Let me cite you: "You, Kebabbert, are apparently one of the folks I was referring to who does not understand exponential growth". Great. It takes an igorant person to fail to see how fast hard discs have growed in size.
Jesus, give me strength. Why do I must correct all Linux people's misunderstandings all the time? Why do they think "ZFS and DTrace are slightly more polished than Linux counter parts"?
Look. Raid5 & 6 sucks big time. Your data is not safe with those. Here are some articles. Read them and please stop say things that are not true.
"Detecting and recovering from data corruption requires protection techniques beyond those provided by the disk drive. In fact, basic protection schemes such as RAID  may also be unable to detect these problems.
As we discuss later, checksums do not protect against all forms of corruption"
From above, you can not just add some checksums all over the place into BTRFS and expect to get data integrity. Ok? Not even mature techniques as Raid are safe (which many falsely believe). Do you finally understand now why I doubt BTRFS to be safe? Why must I educate all these Linux people all the time? *sigh*
"Recent work has shown that even with sophisticated RAID protection strategies, the “right” combination of a single fault and certain repair activities (e.g., a parity scrub) can still lead to data loss ."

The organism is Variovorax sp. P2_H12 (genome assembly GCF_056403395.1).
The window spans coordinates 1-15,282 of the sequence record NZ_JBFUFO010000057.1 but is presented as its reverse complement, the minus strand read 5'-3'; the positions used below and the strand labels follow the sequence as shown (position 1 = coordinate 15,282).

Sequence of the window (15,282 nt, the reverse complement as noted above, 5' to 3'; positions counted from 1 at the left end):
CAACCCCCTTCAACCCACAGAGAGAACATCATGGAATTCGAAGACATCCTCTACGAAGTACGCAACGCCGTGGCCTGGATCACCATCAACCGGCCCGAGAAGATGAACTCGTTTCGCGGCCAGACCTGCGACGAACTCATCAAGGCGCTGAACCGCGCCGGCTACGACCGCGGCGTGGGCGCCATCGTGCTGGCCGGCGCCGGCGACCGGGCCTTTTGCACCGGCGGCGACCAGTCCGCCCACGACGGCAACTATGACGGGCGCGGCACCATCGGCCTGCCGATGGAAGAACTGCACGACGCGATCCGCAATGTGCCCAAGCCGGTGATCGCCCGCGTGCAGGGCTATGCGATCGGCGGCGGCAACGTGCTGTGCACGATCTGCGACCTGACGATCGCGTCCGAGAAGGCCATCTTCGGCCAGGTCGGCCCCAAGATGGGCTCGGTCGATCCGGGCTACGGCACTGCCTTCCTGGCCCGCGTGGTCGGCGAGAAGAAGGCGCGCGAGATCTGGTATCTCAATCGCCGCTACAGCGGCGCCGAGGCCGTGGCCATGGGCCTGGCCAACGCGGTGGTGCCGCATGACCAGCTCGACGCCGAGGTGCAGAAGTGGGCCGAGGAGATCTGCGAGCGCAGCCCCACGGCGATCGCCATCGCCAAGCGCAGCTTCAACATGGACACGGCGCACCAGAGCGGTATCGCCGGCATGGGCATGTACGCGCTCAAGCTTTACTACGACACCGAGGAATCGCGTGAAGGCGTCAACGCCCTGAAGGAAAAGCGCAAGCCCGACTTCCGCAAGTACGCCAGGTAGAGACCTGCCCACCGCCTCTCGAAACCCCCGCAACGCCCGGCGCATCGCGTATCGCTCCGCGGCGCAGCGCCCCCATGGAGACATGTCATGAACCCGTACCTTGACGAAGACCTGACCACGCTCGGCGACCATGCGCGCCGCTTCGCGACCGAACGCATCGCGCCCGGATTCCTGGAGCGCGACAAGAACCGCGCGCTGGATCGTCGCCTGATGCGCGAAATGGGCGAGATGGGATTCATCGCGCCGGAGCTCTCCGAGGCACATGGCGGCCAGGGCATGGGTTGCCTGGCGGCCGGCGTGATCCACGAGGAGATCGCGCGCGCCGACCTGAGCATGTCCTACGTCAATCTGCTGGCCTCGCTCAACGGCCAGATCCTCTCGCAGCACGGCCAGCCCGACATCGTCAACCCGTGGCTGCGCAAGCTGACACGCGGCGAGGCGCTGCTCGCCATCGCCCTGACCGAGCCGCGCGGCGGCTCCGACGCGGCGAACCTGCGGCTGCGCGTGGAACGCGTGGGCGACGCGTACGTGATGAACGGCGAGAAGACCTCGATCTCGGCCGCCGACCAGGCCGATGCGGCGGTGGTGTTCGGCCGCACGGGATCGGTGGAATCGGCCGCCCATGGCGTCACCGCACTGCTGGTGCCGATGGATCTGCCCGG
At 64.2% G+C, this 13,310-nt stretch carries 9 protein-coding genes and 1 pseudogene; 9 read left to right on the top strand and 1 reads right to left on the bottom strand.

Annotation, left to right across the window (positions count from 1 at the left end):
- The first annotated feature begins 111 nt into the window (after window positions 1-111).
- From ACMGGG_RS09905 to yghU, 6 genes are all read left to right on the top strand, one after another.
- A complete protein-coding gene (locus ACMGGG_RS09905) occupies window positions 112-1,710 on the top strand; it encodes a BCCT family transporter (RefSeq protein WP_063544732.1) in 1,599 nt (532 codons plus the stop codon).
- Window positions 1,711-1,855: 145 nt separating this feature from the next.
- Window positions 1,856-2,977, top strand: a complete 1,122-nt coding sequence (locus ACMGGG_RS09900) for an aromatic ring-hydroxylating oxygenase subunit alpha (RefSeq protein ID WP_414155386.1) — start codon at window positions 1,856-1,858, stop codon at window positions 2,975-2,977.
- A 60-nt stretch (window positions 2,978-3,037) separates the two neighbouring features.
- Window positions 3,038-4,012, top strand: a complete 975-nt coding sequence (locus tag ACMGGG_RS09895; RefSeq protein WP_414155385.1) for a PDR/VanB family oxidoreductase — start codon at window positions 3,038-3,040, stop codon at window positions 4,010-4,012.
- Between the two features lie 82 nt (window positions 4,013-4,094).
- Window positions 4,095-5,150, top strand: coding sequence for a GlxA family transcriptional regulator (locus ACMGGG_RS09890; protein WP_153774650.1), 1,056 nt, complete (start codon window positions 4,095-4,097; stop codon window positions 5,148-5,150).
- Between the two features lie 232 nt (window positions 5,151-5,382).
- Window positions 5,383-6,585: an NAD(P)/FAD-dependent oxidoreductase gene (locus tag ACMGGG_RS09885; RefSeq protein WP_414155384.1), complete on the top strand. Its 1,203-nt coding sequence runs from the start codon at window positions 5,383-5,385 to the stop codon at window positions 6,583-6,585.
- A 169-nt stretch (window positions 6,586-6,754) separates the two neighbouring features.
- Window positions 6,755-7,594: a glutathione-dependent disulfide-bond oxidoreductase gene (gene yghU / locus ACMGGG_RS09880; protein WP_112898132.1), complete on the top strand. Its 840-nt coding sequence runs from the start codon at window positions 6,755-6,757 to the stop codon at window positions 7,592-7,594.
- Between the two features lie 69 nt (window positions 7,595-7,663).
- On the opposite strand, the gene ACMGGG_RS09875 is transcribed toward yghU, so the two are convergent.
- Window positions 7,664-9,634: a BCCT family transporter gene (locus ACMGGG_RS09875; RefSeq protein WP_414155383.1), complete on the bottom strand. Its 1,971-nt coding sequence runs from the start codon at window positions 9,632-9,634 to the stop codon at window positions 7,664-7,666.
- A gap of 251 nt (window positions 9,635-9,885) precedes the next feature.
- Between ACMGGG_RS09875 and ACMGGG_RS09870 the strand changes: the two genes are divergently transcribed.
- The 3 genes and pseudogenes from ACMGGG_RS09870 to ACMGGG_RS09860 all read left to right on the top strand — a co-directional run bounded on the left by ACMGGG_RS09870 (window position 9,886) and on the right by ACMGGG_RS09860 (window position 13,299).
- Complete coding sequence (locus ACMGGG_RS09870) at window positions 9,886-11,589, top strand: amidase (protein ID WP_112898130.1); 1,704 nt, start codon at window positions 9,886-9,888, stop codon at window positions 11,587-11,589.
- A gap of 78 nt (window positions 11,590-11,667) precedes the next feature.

I can add that CERN did a test on their Linux hardware raid, and data was corrupted. (CERN now migrates to ZFS machines)
A whole site with lots of articles dedicated to explain all the flaws in raid-5
"The paper explains that the best RAID-6 can do is use probabilistic methods to distinguish between single and dual-disk corruption, eg. "there are 95% chances it is single-disk corruption so I am going to fix it assuming that, but there are 5% chances I am going to actually corrupt more data, I just can't tell". I wouldn't want to rely on a RAID controller that takes gambles :-)"
Let me tell you, I have PLENTY of material on Silent corruption. Including many research papers. Just tell me if you want more information on silent corruption. Actually, it is very interesting read, to see how bad the situation is with current storage situation. (Please, someone ask me, to post all this material! )
ZFS is for Enterprise, that is, not a single disc, but zfs raid. If you have 48 ordinary SATA discs in your PC chassi without any raid controller card, you reach 2-3GB/sec read speed. That is plenty. If you also add SSD discs, your latency drops extremely much, in some cases, to a few millionths of a second. Your IOPS go far over 100.000. If you have 7 discs in a ZFS raid (without controller card) you can reach 430MB/sec in an ordinary PC. Do you call this "slow"? I would not. Do you want some links that proves everything I claim, or do you trust me on this? Of course I can link to every number I gave. It would be dumb of me to make up numbers and not be able to give links - no liar gives hard concrete numbers which are easy to prove or disprove.